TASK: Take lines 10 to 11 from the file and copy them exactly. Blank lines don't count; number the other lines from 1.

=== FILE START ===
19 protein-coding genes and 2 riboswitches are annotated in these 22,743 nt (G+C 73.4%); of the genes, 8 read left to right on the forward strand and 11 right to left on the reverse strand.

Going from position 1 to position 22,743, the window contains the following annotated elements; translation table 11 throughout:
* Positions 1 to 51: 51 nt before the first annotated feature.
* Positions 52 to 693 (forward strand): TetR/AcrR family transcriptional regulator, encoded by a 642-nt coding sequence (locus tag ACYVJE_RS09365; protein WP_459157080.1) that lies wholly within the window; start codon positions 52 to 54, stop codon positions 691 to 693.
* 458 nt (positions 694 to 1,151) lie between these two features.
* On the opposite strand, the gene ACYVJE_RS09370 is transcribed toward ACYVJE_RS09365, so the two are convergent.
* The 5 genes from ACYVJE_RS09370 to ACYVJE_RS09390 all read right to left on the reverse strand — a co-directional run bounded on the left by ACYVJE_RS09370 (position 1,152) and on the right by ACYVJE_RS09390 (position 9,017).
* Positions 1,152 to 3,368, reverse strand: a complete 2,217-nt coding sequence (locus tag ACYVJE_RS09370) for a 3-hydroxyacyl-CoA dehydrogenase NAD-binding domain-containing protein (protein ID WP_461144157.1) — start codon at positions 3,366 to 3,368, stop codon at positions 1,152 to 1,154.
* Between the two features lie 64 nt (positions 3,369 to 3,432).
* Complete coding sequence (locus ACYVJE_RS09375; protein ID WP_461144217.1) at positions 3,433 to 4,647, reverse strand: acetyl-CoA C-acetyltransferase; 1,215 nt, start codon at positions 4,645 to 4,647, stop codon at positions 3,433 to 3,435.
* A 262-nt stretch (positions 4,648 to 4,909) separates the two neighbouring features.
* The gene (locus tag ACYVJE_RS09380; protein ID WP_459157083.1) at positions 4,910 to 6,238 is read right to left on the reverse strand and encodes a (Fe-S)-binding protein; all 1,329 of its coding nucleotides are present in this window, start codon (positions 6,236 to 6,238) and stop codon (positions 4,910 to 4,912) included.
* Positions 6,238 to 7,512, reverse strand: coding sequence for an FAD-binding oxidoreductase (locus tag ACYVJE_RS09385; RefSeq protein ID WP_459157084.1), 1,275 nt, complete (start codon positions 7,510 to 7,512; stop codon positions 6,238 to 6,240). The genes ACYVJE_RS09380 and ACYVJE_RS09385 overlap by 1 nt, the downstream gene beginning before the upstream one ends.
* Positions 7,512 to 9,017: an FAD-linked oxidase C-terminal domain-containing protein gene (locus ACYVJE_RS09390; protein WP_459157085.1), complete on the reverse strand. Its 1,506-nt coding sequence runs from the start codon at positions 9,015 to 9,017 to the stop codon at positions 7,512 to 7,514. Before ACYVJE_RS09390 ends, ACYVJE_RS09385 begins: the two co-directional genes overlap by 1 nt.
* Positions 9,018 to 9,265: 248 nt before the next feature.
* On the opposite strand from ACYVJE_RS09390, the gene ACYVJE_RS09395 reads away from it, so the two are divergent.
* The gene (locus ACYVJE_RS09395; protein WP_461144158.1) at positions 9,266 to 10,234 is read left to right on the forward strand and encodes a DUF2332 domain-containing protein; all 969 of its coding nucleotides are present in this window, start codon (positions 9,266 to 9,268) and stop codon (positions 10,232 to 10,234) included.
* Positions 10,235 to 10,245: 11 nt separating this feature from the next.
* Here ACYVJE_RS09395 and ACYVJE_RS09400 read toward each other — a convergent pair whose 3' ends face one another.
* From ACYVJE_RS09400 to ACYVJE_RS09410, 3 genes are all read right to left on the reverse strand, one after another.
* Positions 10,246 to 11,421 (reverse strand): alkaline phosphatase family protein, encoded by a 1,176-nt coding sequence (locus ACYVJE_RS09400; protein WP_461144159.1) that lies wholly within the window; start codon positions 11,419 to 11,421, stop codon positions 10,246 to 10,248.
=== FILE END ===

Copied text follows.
* Complete coding sequence (locus ACYVJE_RS09375; protein ID WP_461144217.1) at positions 3,433 to 4,647, reverse strand: acetyl-CoA C-acetyltransferase; 1,215 nt, start codon at positions 4,645 to 4,647, stop codon at positions 3,433 to 3,435.
* A 262-nt stretch (positions 4,648 to 4,909) separates the two neighbouring features.